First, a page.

To become a good writer you need to spend time writing. It is a simple truth that drives my love of Writer’s Workshop. Of course, everything you love also has things that are obstacles to overcome. In this instance, the huge barrier some kids feel about coming up with anything, anything at all, to write about.
In my writer’s worskhop I do mini-lessons (5-10 minutes) about a skill or technique and then the kids are off to continue their self-chosen writing. At the beginning of the year, I always have a group of students that stay with me a little longer to try and figure out what they will write about. Sometimes this is related to their low level of English or their struggle to imagine new options. Several of my students cannot fit into a general class prompt and need the option to try out a few ideas and discard some before they settle on an idea.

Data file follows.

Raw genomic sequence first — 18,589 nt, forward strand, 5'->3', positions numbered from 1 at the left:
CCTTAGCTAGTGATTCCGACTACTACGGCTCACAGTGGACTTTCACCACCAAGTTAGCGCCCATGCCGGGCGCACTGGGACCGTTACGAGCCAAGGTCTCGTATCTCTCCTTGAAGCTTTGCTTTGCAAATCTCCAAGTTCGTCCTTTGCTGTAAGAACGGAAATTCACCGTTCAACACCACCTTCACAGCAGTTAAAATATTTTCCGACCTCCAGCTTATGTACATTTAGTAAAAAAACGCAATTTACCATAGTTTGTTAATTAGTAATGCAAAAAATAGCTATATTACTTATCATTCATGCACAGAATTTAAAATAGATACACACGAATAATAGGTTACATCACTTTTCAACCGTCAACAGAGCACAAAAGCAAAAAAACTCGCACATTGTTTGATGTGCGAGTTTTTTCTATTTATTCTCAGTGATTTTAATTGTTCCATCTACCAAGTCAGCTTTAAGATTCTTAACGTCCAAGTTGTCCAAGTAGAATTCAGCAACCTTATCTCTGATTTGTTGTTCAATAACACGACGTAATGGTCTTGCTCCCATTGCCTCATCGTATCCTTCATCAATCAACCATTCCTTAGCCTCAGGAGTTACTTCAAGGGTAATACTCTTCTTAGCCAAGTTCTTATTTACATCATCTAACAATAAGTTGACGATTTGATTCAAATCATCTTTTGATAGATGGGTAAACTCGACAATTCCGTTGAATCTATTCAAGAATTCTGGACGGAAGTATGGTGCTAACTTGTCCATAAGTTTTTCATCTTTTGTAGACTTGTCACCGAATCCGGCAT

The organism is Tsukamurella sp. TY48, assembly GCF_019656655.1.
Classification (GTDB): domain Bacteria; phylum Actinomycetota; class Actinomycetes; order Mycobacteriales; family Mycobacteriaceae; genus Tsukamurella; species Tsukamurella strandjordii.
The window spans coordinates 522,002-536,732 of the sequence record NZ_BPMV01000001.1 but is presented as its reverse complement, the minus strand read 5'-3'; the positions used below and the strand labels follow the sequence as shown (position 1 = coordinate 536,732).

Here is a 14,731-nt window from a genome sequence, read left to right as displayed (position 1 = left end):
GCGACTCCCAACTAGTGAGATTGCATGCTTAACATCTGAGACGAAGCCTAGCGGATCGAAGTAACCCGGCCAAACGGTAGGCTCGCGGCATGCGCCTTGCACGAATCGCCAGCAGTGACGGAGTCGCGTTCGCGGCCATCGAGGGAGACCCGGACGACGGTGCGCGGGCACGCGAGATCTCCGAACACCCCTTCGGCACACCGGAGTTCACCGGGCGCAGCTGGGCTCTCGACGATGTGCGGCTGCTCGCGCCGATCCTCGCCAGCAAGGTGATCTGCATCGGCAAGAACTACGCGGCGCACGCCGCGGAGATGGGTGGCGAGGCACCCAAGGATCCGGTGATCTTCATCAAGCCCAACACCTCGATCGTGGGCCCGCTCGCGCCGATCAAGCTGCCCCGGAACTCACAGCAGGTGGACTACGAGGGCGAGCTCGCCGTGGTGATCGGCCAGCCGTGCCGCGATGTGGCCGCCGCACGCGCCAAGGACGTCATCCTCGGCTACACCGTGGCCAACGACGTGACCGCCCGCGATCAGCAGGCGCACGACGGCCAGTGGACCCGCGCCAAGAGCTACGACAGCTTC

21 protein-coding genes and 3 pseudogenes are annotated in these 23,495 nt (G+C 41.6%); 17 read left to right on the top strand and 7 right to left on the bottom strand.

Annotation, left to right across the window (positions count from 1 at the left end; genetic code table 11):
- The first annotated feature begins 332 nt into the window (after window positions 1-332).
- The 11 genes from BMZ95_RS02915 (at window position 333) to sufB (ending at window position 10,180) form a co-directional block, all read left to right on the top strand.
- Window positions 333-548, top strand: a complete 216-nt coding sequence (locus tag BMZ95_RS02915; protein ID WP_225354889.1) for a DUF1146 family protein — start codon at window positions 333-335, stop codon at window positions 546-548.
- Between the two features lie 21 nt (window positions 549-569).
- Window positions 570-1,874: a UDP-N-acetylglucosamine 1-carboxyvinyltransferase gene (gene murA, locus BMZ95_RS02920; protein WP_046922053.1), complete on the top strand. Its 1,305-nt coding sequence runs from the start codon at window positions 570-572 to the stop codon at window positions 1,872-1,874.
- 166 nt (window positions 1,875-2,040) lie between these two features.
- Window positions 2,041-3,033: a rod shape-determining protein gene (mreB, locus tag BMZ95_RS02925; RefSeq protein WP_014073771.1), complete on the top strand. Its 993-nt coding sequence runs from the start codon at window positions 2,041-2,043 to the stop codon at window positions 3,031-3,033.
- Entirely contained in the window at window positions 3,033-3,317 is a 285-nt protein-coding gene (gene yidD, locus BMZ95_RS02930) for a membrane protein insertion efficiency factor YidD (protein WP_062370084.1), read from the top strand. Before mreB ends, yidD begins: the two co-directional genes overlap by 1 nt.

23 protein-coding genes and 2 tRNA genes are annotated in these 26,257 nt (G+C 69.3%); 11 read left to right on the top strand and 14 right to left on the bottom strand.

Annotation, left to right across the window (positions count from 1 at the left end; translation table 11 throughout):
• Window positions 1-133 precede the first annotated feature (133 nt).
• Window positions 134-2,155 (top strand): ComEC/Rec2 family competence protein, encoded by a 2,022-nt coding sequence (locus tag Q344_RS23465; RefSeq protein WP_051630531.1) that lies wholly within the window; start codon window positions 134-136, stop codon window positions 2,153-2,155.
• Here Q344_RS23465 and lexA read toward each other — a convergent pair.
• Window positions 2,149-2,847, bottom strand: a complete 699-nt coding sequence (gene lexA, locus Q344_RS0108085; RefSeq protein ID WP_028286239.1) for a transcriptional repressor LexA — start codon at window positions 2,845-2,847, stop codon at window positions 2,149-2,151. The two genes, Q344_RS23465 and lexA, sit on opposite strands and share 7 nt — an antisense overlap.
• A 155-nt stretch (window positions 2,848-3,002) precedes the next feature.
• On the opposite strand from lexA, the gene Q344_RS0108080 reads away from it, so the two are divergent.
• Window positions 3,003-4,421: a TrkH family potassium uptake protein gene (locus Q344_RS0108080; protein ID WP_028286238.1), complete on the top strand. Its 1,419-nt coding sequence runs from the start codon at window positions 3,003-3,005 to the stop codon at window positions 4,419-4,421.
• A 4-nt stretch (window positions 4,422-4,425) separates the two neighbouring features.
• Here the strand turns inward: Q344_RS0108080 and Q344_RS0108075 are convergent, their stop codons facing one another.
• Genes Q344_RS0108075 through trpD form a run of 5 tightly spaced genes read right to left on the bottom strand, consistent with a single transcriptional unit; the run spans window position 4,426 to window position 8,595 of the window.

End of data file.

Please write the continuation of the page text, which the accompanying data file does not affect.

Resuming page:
It was for these kids that I created this build a prompt set. We looked at the basic idea that every story has a setting, characters, and conflict. They are then able to pick a partial prompt from each category and ultimately build a prompt that works for them. Lower primary kids tend to just need a very general category to write in. e.g. Superheroes! Animals! Witches! Most of my younger students can come up with a story (generally modelled after another story) with that little amount of prompting. My upper primary students needed more vivid details to get into the prompt which is why the prompts have both pictures and adjectives galore.
This didn’t solve all of my writer’s workshop woes. I still needed to figure out Writer’s offices, effective word walls, and the right pacing of instruction, but it did stop the frustration for kids that needed more help coming up with ideas. Once they were able to build their own individual prompt, they could start writing. And as we all know… if a kid starts enjoying writing, they’re going to want to write more.
Check out the rest of the Writing Wednesday helpful blogs and products! This a great group of teacher authors and you are sure to come away with great ideas.